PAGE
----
I’ve written before that I’ll be surprised if Thomas Vinterberg’s hot-button melodrama “The Hunt” – which was released in New York and Los Angeles on Friday – isn’t selected as Denmark’s representative in this year’s Best Foreign Language Film Oscar race. I’ll be even more surprised if it isn’t an eventual nominee, but for now, we’re dependent on national committee decisions before we can speculate further. Whatever its fate in that category, however, there’s another where I think it’s worth flagging up the film as a dark horse: Best Actor for Mads Mikkelsen.

Yes, yes, you don’t need to tell me all the reasons why this is unlikely to happen. Any foreign-language performance enters the race having to work that much harder to get seen at all, after all, and a midsummer release date doesn’t make matters any easier. “The Hunt” took $44,000 on its four-screen release last weekend: a respectable rather than stunning result that doesn’t portend a significant arthouse hit. Magnolia Pictures is no Sony Pictures Classics yet in the campaigning department: the boutique distributors have great taste, but their awards-season success has largely been limited to the documentary and foreign-language ghettos. And while Marion Cotillard’s win for the modestly backed springtime release “La Vie en Rose” is a noble exception, Mikkelsen’s isn’t the kind of flashy, all-stops-out work that overrides more parochial voters’ limitations.

Still, if we don’t keep the conversation inclusive at this early stage of the season, we’re only making things duller for ourselves, and Mikkelsen has a few significant factors in his favor – beginning with the performance itself, which won him Best Actor at last year’s Cannes Film Festival. (Recent winners of that award have been treated pretty well by the Academy: Christoph Waltz in "Inglourious Basterds," Javier Bardem in "Biutiful" and Jean Dujardin in "The Artist" all began their Oscar runs with a Croisette victory. Meanwhile, this year's winner, Bruce Dern in "Nebraska," is a likelier bet than Mikkelsen to follow suit.)

As I’ve said, I was less impressed than most with “The Hunt,” a specious, borderline-misogynistic and admittedly well-made moral drama built entirely on straw-man social critique, but the straight-backed integrity of Mikkelsen’s performance as a kindly schoolteacher unjustly accused of child abuse is pretty much beyond reproach. There’s a grave, intelligent decency about Mikkelsen as a performer that is at its least compromised in Vinterberg’s wholly admiring character showcase.

It’s the kind of studious, sympathetic performance that would find plenty of fans even among more staid Academy types, if they just happened to see it – particularly if they proved susceptible, as most viewers have been, to the film’s ethical arguments and emotional manipulations. A twin Best Foreign Language Film campaign would aid visibility in that respect, while critical response to the film and performance alike seems only to have grown warmer since an already well-received Cannes bow. My own voting group, the London Film Critics’ Circle, nominated Mikkelsen for their Best Actor award last year. Might any of their US counterparts be similarly moved?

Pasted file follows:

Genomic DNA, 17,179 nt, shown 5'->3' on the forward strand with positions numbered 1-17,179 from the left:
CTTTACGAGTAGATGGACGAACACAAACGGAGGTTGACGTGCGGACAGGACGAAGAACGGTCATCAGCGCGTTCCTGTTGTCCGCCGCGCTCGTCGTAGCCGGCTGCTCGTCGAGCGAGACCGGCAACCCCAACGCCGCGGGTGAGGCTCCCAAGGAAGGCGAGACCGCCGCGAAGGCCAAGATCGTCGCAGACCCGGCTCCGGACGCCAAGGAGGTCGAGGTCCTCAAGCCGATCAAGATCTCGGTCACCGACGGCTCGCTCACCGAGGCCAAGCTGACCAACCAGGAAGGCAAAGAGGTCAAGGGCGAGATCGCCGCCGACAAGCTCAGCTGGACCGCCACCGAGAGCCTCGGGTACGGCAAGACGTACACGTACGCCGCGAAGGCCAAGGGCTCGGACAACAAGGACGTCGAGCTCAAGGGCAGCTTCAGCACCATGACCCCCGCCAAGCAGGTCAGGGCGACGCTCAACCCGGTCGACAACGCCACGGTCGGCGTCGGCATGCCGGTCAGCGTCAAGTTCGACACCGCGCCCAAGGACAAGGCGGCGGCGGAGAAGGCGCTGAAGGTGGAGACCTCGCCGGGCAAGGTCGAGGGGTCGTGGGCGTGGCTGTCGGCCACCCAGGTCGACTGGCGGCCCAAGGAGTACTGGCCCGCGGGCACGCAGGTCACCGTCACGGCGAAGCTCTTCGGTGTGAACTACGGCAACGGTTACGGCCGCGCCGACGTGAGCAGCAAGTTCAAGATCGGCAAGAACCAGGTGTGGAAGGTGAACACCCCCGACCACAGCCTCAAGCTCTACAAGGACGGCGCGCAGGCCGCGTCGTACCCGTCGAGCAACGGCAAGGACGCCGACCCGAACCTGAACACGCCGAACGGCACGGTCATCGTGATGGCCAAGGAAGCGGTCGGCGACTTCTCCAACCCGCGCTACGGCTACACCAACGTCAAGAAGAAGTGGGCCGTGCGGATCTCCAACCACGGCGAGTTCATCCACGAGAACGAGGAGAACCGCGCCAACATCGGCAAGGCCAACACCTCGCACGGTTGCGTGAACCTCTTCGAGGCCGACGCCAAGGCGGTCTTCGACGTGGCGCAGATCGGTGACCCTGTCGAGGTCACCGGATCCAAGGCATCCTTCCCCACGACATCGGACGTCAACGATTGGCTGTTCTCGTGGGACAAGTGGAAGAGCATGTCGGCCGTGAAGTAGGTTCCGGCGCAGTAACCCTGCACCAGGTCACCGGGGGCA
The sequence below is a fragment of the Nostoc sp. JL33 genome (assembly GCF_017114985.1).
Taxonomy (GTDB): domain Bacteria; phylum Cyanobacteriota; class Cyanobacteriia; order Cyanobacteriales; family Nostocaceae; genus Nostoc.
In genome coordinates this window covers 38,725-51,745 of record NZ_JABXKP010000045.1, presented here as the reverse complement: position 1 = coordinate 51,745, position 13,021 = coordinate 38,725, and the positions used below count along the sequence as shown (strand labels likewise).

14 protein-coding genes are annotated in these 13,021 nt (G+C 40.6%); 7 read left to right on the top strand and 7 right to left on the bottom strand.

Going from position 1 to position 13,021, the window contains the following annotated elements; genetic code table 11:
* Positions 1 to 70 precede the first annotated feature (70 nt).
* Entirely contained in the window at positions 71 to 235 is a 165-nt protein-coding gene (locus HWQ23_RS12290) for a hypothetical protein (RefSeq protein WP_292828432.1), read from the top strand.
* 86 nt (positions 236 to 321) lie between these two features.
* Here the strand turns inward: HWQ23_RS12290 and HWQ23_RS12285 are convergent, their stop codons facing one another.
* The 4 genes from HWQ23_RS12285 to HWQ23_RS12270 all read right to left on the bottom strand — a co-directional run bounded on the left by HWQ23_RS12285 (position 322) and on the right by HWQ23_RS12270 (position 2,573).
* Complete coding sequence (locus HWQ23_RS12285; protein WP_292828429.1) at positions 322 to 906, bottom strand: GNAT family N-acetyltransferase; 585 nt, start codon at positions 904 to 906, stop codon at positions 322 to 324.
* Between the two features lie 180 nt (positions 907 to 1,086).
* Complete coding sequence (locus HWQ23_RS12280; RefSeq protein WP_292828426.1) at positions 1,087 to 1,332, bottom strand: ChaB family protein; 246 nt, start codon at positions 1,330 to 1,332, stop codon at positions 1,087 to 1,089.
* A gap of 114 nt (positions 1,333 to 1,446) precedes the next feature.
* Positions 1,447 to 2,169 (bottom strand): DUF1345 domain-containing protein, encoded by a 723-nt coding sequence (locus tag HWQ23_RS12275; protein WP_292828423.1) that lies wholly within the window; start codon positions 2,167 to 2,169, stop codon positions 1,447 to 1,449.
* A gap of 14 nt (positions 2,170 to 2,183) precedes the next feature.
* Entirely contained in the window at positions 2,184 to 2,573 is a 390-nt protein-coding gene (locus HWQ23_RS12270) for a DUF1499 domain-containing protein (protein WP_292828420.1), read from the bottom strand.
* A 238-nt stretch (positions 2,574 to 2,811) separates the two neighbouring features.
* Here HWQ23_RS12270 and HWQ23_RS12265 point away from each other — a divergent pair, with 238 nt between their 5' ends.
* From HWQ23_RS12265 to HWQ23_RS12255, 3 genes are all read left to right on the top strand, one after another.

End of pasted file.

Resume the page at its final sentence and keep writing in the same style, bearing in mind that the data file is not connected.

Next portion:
The chief point in Mikkelsen’s favour, however, is Mikkelsen himself. Familar to English-speaking audiences since his villainous turn in “Casino Royale” in 2006, the 47-year-old Dane has, in recent years, grown into a genuinely international star. There are viewers who will never see or hear of “The Hunt” who are nonetheless fans of his sly, silky Hannibal Lecter in the NBC series “Hannibal” – and that kind of cross-platform presence counts for a lot. (All the more so if he nabs an Emmy nod for “Hannibal” on Thursday – it’s another long shot, though our TV critics Alan Sepinwall and Dan Fienberg are both rooting for him.)

Mikkelsen’s now at the enviable stage in his career where he can alternate between native-tongue art films (like “The Hunt” and last year’s Oscar nominee “A Royal Affair”) to classy English-language fare like the upcoming John Le Carre adaptation “Our Kind of Traitor” to a voicework gig in “Kung Fu Panda 3.” Like three-time Oscar nominee Javier Bardem, a comparable foreign-language heartthrob welcomed by Hollywood, he now has the gift of celebrity with flexibility. Could that translate into an Oscar nomination? Most likely not yet. But he deserves to be – if you’ll forgive me – in the hunt.